renice - alter priority of running processes
renice [-n] priority [-g|-p|-u] identifier...
renice alters the scheduling priority of one or more running processes.
The first argument is the priority value to be used. The other
arguments are interpreted as process IDs (by default), process group
IDs, user IDs, or user names. renice'ing a process group causes all
processes in the process group to have their scheduling priority
altered. renice'ing a user causes all processes owned by the user to
have their scheduling priority altered.
-n, --priority priority
Specify the scheduling priority to be used for the process,
process group, or user. Use of the option -n or --priority is
optional, but when used it must be the first argument.
Interpret the succeeding arguments as process group IDs.
Interpret the succeeding arguments as process IDs (the default).
Interpret the succeeding arguments as usernames or UIDs.
Display help text and exit.
Display version information and exit.
The following command would change the priority of the processes with
PIDs 987 and 32, plus all processes owned by the users daemon and root:
renice +1 987 -u daemon root -p 32
Users other than the superuser may only alter the priority of processes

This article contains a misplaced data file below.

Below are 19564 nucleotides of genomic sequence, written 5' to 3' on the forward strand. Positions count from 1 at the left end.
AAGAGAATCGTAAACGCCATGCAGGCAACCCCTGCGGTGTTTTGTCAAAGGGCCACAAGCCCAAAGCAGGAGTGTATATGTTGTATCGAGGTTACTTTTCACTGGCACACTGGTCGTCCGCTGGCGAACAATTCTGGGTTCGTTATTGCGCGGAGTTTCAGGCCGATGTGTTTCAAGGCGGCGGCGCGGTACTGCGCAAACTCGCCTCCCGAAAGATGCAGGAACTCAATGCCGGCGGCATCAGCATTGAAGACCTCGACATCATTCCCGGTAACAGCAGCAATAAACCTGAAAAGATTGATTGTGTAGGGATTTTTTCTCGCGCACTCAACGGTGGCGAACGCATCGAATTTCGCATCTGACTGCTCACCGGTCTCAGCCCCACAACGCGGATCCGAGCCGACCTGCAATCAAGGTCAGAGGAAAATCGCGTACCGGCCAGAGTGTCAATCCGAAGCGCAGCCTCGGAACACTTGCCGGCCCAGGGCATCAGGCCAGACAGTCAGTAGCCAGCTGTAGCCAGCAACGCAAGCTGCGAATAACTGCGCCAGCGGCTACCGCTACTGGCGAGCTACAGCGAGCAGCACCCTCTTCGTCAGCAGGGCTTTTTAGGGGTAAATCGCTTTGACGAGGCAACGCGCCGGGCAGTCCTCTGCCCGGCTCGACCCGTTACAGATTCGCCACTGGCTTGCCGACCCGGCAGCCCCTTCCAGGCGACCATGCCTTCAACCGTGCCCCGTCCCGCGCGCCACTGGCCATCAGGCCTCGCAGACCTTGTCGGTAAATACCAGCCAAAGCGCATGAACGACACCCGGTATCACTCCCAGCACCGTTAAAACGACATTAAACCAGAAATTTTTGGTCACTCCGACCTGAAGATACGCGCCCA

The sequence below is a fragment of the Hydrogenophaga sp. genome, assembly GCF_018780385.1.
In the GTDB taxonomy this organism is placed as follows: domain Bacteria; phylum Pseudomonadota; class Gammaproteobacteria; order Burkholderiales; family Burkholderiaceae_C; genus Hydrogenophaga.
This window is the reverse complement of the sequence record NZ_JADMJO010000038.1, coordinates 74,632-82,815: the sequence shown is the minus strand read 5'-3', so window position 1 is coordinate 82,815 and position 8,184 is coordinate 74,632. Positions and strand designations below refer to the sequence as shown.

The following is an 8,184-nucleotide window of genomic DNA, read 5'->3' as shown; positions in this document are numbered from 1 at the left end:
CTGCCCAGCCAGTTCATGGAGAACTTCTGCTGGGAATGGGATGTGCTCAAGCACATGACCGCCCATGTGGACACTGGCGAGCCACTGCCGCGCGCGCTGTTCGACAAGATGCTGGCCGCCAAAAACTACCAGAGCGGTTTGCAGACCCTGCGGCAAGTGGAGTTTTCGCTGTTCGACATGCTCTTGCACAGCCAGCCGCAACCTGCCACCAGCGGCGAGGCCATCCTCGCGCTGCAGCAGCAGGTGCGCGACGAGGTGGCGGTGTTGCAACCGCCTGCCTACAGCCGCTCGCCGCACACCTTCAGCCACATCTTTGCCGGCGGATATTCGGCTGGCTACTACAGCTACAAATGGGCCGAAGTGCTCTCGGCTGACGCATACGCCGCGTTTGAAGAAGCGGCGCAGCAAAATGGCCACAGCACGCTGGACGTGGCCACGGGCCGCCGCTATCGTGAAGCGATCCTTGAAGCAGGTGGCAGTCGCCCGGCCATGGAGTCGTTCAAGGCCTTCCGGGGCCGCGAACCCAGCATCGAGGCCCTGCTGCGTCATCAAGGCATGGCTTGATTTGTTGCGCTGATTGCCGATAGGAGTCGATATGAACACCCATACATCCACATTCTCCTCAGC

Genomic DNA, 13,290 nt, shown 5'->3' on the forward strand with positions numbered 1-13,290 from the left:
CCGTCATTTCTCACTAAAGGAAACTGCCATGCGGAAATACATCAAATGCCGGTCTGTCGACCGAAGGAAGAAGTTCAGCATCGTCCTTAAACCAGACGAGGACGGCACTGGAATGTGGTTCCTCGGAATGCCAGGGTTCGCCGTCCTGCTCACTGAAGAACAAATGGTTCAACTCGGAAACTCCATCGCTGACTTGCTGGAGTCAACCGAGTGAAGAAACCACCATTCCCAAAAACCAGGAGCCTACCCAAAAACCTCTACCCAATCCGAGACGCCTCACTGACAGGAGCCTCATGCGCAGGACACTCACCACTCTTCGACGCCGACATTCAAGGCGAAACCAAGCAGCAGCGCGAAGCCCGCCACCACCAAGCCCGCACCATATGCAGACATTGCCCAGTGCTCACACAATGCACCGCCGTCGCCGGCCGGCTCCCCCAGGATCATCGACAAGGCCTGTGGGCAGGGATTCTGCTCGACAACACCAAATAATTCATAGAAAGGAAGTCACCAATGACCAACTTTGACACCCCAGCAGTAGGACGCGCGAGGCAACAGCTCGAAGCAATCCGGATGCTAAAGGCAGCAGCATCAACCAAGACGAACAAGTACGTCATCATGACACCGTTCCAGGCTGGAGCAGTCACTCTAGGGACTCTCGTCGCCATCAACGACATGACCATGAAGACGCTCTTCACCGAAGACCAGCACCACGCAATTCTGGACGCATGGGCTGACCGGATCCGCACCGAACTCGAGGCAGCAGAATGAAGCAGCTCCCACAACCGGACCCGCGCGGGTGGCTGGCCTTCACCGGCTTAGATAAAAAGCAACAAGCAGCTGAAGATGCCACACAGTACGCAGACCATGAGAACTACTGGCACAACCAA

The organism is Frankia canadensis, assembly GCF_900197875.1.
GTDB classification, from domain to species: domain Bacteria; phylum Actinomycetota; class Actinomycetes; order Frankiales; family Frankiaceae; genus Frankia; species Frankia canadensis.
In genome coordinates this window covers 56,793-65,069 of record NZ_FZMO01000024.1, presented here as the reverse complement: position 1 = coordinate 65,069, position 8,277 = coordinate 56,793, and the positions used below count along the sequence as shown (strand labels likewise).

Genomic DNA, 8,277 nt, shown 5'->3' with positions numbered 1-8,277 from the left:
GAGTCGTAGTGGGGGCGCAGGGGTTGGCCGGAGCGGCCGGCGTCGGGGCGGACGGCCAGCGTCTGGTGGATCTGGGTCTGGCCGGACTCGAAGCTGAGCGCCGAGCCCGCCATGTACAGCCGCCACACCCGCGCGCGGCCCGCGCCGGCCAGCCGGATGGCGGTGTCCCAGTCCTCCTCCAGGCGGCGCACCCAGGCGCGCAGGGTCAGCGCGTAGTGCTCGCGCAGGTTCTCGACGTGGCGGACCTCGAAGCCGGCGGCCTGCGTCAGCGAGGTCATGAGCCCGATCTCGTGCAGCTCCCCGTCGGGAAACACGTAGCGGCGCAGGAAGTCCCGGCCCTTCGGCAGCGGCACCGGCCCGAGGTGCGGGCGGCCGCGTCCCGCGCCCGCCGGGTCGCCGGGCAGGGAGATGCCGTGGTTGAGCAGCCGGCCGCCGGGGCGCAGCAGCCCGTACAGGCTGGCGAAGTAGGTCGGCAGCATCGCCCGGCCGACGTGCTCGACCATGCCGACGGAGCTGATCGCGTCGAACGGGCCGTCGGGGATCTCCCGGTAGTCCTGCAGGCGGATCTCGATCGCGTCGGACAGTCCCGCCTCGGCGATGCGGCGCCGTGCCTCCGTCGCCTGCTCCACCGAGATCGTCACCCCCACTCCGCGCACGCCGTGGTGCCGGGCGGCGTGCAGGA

they own, and can only monotonically increase their ``nice value'' (for
security reasons) within the range 0 to 19, unless a nice resource
limit is set (Linux 2.6.12 and higher). The superuser may alter the
priority of any process and set the priority to any value in the range
-20 to 19. Useful priorities are: 19 (the affected processes will run
only when nothing else in the system wants to), 0 (the ``base''
scheduling priority), anything negative (to make things go very fast).
to map user names to user IDs
Non-superusers cannot increase scheduling priorities of their own
processes, even if they were the ones that decreased the priorities in
the first place.
The Linux kernel (at least version 2.0.0) and linux libc (at least
version 5.2.18) does not agree entirely on what the specifics of the
systemcall interface to set nice values is. Thus causes renice to
report bogus previous nice values.
The renice command appeared in 4.0BSD.
The renice command is part of the util-linux package and is available
from Linux Kernel Archive ⟨ftp://ftp.kernel.org/pub/linux/utils/util-